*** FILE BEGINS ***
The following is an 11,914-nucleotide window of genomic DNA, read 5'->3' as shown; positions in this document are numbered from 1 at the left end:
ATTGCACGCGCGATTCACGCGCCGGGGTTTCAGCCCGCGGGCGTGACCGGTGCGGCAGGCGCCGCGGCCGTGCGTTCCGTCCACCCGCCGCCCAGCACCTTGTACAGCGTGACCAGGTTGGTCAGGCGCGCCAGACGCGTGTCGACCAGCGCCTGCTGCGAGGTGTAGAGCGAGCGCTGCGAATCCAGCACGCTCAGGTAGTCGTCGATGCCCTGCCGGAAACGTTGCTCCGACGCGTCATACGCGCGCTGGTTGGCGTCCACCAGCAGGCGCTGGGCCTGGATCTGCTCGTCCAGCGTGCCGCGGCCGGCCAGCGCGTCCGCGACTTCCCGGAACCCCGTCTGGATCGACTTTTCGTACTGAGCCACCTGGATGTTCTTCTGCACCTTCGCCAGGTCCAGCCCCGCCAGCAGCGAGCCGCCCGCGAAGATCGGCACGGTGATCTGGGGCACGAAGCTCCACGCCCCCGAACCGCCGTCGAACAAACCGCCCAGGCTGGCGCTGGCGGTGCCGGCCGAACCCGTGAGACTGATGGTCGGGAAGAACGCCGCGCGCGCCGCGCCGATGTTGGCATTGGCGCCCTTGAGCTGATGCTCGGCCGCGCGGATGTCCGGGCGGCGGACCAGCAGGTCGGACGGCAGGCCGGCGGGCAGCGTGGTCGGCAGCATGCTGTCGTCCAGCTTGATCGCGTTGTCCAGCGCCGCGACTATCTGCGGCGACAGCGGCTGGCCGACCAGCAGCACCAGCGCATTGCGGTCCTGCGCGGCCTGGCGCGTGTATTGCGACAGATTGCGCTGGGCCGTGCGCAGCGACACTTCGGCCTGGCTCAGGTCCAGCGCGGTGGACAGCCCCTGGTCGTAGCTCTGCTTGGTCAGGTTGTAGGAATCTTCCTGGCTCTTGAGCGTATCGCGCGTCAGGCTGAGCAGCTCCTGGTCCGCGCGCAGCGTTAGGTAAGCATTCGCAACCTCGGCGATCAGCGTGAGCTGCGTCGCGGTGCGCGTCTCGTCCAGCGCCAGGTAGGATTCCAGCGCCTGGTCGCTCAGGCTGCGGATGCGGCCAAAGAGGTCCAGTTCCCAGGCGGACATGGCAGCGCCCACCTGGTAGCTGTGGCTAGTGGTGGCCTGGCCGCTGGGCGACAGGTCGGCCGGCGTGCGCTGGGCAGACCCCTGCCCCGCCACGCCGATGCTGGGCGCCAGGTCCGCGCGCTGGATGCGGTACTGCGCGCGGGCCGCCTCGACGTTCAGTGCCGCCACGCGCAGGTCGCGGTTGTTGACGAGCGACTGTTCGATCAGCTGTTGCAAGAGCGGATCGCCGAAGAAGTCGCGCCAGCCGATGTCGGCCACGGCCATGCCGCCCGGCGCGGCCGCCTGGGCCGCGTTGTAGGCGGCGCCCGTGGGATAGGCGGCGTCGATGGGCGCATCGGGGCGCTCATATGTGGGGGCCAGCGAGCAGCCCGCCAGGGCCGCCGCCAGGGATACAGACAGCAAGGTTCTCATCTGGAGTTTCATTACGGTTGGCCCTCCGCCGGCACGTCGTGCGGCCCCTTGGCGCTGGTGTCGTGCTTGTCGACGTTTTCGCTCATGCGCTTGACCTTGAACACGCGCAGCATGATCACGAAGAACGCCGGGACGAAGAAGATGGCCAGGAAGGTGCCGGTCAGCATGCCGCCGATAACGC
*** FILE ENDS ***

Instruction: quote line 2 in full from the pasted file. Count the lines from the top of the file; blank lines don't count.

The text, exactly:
ATTGCACGCGCGATTCACGCGCCGGGGTTTCAGCCCGCGGGCGTGACCGGTGCGGCAGGCGCCGCGGCCGTGCGTTCCGTCCACCCGCCGCCCAGCACCTTGTACAGCGTGACCAGGTTGGTCAGGCGCGCCAGACGCGTGTCGACCAGCGCCTGCTGCGAGGTGTAGAGCGAGCGCTGCGAATCCAGCACGCTCAGGTAGTCGTCGATGCCCTGCCGGAAACGTTGCTCCGACGCGTCATACGCGCGCTGGTTGGCGTCCACCAGCAGGCGCTGGGCCTGGATCTGCTCGTCCAGCGTGCCGCGGCCGGCCAGCGCGTCCGCGACTTCCCGGAACCCCGTCTGGATCGACTTTTCGTACTGAGCCACCTGGATGTTCTTCTGCACCTTCGCCAGGTCCAGCCCCGCCAGCAGCGAGCCGCCCGCGAAGATCGGCACGGTGATCTGGGGCACGAAGCTCCACGCCCCCGAACCGCCGTCGAACAAACCGCCCAGGCTGGCGCTGGCGGTGCCGGCCGAACCCGTGAGACTGATGGTCGGGAAGAACGCCGCGCGCGCCGCGCCGATGTTGGCATTGGCGCCCTTGAGCTGATGCTCGGCCGCGCGGATGTCCGGGCGGCGGACCAGCAGGTCGGACGGCAGGCCGGCGGGCAGCGTGGTCGGCAGCATGCTGTCGTCCAGCTTGATCGCGTTGTCCAGCGCCGCGACTATCTGCGGCGACAGCGGCTGGCCGACCAGCAGCACCAGCGCATTGCGGTCCTGCGCGGCCTGGCGCGTGTATTGCGACAGATTGCGCTGGGCCGTGCGCAGCGACACTTCGGCCTGGCTCAGGTCCAGCGCGGTGGACAGCCCCTGGTCGTAGCTCTGCTTGGTCAGGTTGTAGGAATCTTCCTGGCTCTTGAGCGTATCGCGCGTCAGGCTGAGCAGCTCCTGGTCCGCGCGCAGCGTTAGGTAAGCATTCGCAACCTCGGCGATCAGCGTGAGCTGCGTCGCGGTGCGCGTCTCGTCCAGCGCCAGGTAGGATTCCAGCGCCTGGTCGCTCAGGCTGCGGATGCGGCCAAAGAGGTCCAGTTCCCAGGCGGACATGGCAGCGCCCACCTGGTAGCTGTGGCTAGTGGTGGCCTGGCCGCTGGGCGACAGGTCGGCCGGCGTGCGCTGGGCAGACCCCTGCCCCGCCACGCCGATGCTGGGCGCCAGGTCCGCGCGCTGGATGCGGTACTGCGCGCGGGCCGCCTCGACGTTCAGTGCCGCCACGCGCAGGTCGCGGTTGTTGACGAGCGACTGTTCGATCAGCTGTTGCAAGAGCGGATCGCCGAAGAAGTCGCGCCAGCCGATGTCGGCCACGGCCATGCCGCCCGGCGCGGCCGCCTGGGCCGCGTTGTAGGCGGCGCCCGTGGGATAGGCGGCGTCGATGGGCGCATCGGGGCGCTCATATGTGGGGGCCAGCGAGCAGCCCGCCAGGGCCGCCGCCAGGGATACAGACAGCAAGGTTCTCATCTGGAGTTTCATTACGGTTGGCCCTCCGCCGGCACGTCGTGCGGCCCCTTGGCGCTGGTGTCGTGCTTGTCGACGTTTTCGCTCATGCGCTTGACCTTGAACACGCGCAGCATGATCACGAAGAACGCCGGGACGAAGAAGATGGCCAGGAAGGTGCCGGTCAGCATGCCGCCGATAACGC